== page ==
Another thing that made Cabell’s novels popular, especially with the ladies, at least once they wet their beaks with Jurgen, is that his novels are filled with sexual innuendo, double entendres, wordplay, anagrams, puzzles and codes, all of which made for fun group discussion. Many of the strange names he gives people and places are anagrams. The castle Storisende in Poictesme is a simple anagram for “stories end.” The decipherable Sigil of Scoteia is a prime example of one of his codes.
“The optimist believes this is the best of all possible worlds; and the pessimist fears this is true.” I was not a literature major, so I am uncertain as to where the border between satire and allegory lies. To me Jurgen is decidedly Swiftian, and I believe that it is as allegory that it has true literary merit. In it Cabell assails the cultural, religious, and political beliefs of his time. Jurgen, who considers himself “a monstrous clever fellow,” regains his youth via a not clearly described Faustian bargain and sets out on grand adventures to find, not for altruistic purposes of course, the true creator and ruler of the universe, seducing women all along the way. He first stumbles through a twisted version of the Arthurian Legends, while greatly entertaining The Lady of The Lake and Queen Guinevere. Throughout the book there is a lot of him unsheathing his long gleaming sword for various ladies to admire. He visits Heaven and Hell. Heaven turns out to be an exact replica of an elderly church lady relative’s vision of what Heaven should be — a place of strict rules and no freedom governed by a despotic patron God. When she died, she never stopped complaining that the afterlife was simply not up to snuff, so the Powers That Be created Heaven just to shut her up. By contrast Hell is a democracy with the Devil as President. However Hell is engaged in an eternal war with Heaven to make the world safe for democracy, and during the duration of the war, namely all eternity, democratic privileges are suspended. And of course Jurgen seduces the Devil’s wife. Eventually Jurgen discovers the true ruler of the universe, Koshchei The Deathless — a disheveled, overworked and underappreciated bureaucrat in a small, document strewn, windowless office, whom Jurgen is quick to flatter.
“Good and evil keep very exact accounts … and the face of every man is their ledger.”
When I was fresh out of college and very pleased with myself for “discovering,” with the assistance of Ballantine Books, several great fantasy authors, including Cabell, I wrote in simple rhyming verse a synopsis of Figures of Earth that cherrypicks a couple of the plot lines. It has no literary merit, and I had no intention of including it here, but I chuckled a couple of times while rereading it, and that is good enough to conclude with. Please note that Manuel the pig tender later became Dom Manuel, also known as Manuel The Redeemer.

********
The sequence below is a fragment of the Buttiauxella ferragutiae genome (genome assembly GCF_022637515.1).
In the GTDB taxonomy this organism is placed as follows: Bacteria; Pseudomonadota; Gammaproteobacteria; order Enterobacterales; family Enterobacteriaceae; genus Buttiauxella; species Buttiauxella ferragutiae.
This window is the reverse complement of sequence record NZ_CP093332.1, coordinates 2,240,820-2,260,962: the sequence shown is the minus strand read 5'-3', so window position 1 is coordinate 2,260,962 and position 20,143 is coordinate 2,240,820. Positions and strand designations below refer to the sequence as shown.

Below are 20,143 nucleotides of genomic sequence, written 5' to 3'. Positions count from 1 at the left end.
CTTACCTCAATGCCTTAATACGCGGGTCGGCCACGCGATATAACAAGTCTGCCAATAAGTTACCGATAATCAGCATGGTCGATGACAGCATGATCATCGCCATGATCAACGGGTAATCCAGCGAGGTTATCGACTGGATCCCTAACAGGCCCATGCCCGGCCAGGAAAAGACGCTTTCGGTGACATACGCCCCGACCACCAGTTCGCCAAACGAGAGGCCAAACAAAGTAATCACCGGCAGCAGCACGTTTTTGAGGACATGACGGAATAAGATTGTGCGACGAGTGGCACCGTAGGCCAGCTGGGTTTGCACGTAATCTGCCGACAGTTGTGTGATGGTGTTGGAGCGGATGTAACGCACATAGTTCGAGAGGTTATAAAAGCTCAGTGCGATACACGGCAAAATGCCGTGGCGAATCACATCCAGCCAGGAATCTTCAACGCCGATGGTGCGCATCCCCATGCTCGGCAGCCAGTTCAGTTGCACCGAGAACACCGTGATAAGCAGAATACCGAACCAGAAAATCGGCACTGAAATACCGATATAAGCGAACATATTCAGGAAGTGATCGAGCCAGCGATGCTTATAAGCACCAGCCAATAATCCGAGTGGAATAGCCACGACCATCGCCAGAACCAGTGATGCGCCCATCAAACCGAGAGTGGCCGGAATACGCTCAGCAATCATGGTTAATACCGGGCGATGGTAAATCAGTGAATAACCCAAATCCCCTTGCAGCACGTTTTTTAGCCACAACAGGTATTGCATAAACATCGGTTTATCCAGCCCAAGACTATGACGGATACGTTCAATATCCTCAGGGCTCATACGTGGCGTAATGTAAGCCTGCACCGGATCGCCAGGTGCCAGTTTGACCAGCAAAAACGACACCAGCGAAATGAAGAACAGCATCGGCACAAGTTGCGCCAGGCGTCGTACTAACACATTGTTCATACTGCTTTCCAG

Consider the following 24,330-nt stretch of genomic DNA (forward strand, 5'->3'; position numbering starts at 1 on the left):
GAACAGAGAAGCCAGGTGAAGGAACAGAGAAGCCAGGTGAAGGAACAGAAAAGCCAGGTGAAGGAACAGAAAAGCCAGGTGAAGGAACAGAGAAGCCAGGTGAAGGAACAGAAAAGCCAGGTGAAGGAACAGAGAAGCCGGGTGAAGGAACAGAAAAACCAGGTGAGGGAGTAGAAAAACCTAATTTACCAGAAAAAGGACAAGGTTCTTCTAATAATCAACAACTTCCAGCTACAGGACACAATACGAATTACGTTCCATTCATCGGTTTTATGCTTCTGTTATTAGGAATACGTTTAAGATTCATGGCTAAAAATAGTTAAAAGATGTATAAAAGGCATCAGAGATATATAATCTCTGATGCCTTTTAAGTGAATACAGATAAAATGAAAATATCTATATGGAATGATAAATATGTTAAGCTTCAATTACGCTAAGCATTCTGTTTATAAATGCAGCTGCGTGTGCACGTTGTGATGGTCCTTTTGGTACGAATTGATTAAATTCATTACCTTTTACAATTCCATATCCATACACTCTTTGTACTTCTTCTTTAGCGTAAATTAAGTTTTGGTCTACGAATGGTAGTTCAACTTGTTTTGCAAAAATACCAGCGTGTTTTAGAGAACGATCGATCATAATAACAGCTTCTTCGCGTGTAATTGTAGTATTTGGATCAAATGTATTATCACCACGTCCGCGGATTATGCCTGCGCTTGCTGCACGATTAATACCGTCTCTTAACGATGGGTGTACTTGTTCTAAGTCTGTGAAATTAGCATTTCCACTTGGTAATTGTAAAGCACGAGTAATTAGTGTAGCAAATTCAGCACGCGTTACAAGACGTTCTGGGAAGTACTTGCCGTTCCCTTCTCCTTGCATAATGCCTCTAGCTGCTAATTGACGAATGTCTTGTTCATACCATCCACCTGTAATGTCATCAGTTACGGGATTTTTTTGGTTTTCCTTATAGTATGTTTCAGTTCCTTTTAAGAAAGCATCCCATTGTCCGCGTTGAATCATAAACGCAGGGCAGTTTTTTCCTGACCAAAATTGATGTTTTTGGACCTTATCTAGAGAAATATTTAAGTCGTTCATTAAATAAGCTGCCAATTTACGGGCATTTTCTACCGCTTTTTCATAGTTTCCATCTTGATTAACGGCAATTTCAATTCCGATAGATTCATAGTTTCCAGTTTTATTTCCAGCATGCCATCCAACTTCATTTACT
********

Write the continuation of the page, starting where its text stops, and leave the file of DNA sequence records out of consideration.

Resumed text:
Young Manuel in his sty, he seemed so free of care, and the odd squint in his eye gave him an impish air. But his dear mother was firm before she passed away, charging him to make for her a fine figure one day. Manuel pondered her geas, just how best to take it, then he went down on his knees to sculpt a statuette. A fine self-image he formed, from the clay around him, with but a single small flaw, a shortness in one limb. Now there were those who counseled that he had missed her gist, but he would squint and tell them she'd meant precisely this. Now some thought the boy insane, while others thought him sly, because how could someone so inane sport such a squinty eye. For in day a warm sun shone on him, and at night the stars above, and although his life was easy, the boy still longed for love. Then a stranger came to visit with aim to titillate, asking him to quit his pigs and chance a greater fate. Manuel just shook his head, displaying soiled attire, claiming one from his estate should not aspire higher. Then the black clad man stared deeply into his soul; then smiled a secretive smile, a glimpse of something droll. "Once a cradled babe squalling, now a boy drowsing in the sun. Soon you'll be a young hero; there's a fair maid to be won. Miramon, The Lord of Madness And The Nine Kinds Of Sleep, abides in a mountain mansion and emprisons her in his keep. I'd undertake this quest myself, but the prize, you see, is her hand, and I already have a wife who would not understand." For in day a warm sun shone on him, and at night the stars above, and although his life was easy, the boy still longed for love. "Fair Gisele pines for justice, pacing those dream misted halls. My magic sword will suffice. Take it boy! Destiny calls!" So Manuel took the magic blade and climbed up daunting tracks, where he braved perilous falls and mythic beasts' attacks. When he reached the castle high and faced his foe with steel, it looked to be the same guy who'd set up the whole deal. The wizard seemed delighted, as he wore a toothy grin. Then he bowed with regal grace and invited Manuel in. "No one can best that blade. By now that must be plain. So then, I concede. You win! A fight would be in vain. A point I failed to mention, fair Gisele is my wife, and it is my intention to try the single life." They lead shadow-haunted lives, these fashioners of dreams. Once you dip your hands in fantasy, then nothing is what it seems. Then Manuel understood the motives of the man, but wondered why he'd formed so intricate a plan. "Lord, you're a famous wizard, Yet before Gisele you balk, helpless before this mere woman whose only barb is talk." Miramon stroked his forehead, as on his magnificent throne he sat. Then gazing downward at Manuel: "Yes unmarried men do wonder about that." Miramon sat deep in thought, then spoke most plaintively. "For all the husbands that were and for all there ever will be, where is the girl I married, bright of smile, flowing hair, and who is this woman beside me, meddling in my affairs? Love of a sort I have still, but not that magic state that transformed her might to will, once touched that dissipates." Young Manuel in his sty, he seemed so free of care, and the odd squint in his eye gave him an impish air.